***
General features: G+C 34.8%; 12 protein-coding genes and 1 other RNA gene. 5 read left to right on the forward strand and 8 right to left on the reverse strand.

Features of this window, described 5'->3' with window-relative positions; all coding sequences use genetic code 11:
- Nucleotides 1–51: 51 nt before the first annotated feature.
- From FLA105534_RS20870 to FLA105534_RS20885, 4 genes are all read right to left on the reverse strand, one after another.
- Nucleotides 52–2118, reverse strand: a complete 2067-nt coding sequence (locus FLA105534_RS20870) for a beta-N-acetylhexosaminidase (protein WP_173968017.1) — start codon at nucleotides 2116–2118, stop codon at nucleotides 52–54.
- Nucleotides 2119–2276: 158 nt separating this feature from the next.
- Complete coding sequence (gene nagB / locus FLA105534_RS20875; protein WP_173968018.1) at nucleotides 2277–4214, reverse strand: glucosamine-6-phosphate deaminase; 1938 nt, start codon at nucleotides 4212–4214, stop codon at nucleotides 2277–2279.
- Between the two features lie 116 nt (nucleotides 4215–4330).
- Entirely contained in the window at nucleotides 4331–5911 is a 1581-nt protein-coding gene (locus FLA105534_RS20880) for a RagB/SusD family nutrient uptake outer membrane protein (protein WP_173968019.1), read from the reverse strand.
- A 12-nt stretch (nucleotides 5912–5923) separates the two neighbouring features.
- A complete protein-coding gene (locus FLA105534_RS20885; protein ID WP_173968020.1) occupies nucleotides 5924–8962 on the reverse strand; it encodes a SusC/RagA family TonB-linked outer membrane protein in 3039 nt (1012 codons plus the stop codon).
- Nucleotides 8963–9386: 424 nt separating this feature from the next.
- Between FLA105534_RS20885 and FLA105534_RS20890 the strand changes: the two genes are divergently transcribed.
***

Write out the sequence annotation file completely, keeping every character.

General features: G+C 34.8%; 12 protein-coding genes and 1 other RNA gene. 5 read left to right on the forward strand and 8 right to left on the reverse strand.

Features of this window, described 5'->3' with window-relative positions; all coding sequences use genetic code 11:
- Nucleotides 1–51: 51 nt before the first annotated feature.
- From FLA105534_RS20870 to FLA105534_RS20885, 4 genes are all read right to left on the reverse strand, one after another.
- Nucleotides 52–2118, reverse strand: a complete 2067-nt coding sequence (locus FLA105534_RS20870) for a beta-N-acetylhexosaminidase (protein WP_173968017.1) — start codon at nucleotides 2116–2118, stop codon at nucleotides 52–54.
- Nucleotides 2119–2276: 158 nt separating this feature from the next.
- Complete coding sequence (gene nagB / locus FLA105534_RS20875; protein WP_173968018.1) at nucleotides 2277–4214, reverse strand: glucosamine-6-phosphate deaminase; 1938 nt, start codon at nucleotides 4212–4214, stop codon at nucleotides 2277–2279.
- Between the two features lie 116 nt (nucleotides 4215–4330).
- Entirely contained in the window at nucleotides 4331–5911 is a 1581-nt protein-coding gene (locus FLA105534_RS20880) for a RagB/SusD family nutrient uptake outer membrane protein (protein WP_173968019.1), read from the reverse strand.
- A 12-nt stretch (nucleotides 5912–5923) separates the two neighbouring features.
- A complete protein-coding gene (locus FLA105534_RS20885; protein ID WP_173968020.1) occupies nucleotides 5924–8962 on the reverse strand; it encodes a SusC/RagA family TonB-linked outer membrane protein in 3039 nt (1012 codons plus the stop codon).
- Nucleotides 8963–9386: 424 nt separating this feature from the next.
- Between FLA105534_RS20885 and FLA105534_RS20890 the strand changes: the two genes are divergently transcribed.